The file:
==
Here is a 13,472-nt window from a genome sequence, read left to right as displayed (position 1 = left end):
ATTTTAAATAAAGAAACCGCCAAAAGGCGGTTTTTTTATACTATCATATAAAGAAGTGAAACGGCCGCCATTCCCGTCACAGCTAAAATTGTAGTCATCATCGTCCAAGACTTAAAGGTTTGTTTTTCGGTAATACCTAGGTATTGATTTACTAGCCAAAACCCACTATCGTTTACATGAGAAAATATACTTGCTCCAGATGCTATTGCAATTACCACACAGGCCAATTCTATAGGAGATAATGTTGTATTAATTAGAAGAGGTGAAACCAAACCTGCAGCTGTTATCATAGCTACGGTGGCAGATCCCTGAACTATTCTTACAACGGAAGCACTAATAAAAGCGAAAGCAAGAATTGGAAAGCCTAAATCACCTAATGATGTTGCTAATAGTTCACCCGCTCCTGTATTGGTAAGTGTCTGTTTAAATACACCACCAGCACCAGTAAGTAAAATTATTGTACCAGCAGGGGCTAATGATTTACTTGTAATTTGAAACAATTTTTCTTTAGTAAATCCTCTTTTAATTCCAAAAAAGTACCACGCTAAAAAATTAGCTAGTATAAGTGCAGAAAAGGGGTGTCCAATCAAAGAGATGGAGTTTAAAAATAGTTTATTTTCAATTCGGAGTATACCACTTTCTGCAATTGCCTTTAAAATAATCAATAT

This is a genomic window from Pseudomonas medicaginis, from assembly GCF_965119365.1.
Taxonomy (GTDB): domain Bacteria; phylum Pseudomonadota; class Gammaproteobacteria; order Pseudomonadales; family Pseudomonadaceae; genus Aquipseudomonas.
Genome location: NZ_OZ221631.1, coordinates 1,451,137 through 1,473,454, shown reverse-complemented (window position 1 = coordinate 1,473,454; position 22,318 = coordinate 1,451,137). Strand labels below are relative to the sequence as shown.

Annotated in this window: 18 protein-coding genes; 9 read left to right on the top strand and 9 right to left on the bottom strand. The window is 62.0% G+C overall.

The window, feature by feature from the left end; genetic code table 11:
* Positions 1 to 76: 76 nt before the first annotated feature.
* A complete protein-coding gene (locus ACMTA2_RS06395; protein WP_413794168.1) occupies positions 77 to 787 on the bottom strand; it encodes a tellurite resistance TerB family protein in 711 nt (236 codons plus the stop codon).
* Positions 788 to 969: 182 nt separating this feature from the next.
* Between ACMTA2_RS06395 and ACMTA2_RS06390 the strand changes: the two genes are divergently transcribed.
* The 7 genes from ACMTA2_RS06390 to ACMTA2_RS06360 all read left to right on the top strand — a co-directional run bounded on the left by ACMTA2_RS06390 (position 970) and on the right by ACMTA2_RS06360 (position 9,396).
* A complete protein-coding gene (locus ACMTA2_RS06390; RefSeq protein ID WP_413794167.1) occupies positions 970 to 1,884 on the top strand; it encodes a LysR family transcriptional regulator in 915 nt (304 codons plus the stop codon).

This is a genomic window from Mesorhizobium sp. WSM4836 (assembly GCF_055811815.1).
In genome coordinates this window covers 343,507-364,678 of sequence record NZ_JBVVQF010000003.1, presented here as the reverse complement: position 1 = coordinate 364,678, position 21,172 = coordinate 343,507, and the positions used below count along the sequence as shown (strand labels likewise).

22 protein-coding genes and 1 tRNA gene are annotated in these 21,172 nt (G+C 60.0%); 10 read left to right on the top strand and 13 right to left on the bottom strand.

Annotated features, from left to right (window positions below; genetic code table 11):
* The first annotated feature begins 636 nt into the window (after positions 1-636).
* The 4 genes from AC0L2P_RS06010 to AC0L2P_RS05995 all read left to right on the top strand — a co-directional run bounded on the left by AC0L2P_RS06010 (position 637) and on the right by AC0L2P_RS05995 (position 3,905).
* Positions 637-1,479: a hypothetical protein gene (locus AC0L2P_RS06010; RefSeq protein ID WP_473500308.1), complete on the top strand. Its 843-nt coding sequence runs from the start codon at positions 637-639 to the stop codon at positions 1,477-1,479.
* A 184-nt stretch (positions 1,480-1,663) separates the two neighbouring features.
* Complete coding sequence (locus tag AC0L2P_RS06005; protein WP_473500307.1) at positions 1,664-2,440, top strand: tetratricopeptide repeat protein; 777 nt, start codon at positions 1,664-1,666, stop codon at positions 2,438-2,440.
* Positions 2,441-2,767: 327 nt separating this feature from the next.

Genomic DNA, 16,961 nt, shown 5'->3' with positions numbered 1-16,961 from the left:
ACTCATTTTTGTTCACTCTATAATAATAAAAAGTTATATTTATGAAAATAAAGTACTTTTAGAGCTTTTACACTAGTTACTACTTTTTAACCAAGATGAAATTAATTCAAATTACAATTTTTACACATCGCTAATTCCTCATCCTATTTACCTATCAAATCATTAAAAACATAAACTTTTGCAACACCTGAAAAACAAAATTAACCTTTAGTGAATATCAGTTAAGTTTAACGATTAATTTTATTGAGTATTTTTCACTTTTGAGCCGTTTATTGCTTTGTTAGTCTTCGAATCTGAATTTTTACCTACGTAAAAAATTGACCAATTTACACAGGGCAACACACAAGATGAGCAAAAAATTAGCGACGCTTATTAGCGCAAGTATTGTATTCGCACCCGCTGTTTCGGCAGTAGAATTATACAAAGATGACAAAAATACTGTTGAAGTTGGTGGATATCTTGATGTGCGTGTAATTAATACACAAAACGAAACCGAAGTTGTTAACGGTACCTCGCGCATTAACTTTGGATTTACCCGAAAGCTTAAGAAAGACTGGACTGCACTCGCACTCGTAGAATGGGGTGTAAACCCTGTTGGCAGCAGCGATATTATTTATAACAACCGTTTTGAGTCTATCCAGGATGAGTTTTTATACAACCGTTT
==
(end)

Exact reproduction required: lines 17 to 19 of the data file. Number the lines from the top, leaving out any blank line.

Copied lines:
Annotated features, from left to right (window positions below; genetic code table 11):
* The first annotated feature begins 636 nt into the window (after positions 1-636).
* The 4 genes from AC0L2P_RS06010 to AC0L2P_RS05995 all read left to right on the top strand — a co-directional run bounded on the left by AC0L2P_RS06010 (position 637) and on the right by AC0L2P_RS05995 (position 3,905).